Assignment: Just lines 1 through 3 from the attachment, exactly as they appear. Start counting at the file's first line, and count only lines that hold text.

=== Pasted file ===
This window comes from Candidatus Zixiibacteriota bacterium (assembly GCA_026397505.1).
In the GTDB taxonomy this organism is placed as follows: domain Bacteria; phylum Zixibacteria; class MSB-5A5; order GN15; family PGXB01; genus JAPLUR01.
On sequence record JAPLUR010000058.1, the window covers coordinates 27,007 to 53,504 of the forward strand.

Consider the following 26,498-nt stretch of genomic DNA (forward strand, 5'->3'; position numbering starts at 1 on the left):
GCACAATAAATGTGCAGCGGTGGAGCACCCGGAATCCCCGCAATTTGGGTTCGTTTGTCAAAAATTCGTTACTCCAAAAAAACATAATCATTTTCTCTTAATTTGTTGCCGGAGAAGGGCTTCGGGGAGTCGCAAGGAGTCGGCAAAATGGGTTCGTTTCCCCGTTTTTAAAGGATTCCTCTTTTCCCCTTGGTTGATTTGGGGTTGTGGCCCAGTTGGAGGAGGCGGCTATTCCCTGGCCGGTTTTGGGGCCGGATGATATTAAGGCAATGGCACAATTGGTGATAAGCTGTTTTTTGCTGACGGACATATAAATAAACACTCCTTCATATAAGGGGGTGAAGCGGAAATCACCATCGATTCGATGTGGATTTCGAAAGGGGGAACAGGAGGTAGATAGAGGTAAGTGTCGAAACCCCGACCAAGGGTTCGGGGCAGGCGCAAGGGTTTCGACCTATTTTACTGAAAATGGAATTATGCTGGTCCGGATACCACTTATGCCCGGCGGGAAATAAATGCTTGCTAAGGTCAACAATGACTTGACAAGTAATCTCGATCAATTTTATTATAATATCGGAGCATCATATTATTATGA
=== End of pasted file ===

This window comes from Candidatus Zixiibacteriota bacterium (assembly GCA_026397505.1).
In the GTDB taxonomy this organism is placed as follows: domain Bacteria; phylum Zixibacteria; class MSB-5A5; order GN15; family PGXB01; genus JAPLUR01.
On sequence record JAPLUR010000058.1, the window covers coordinates 27,007 to 53,504 of the forward strand.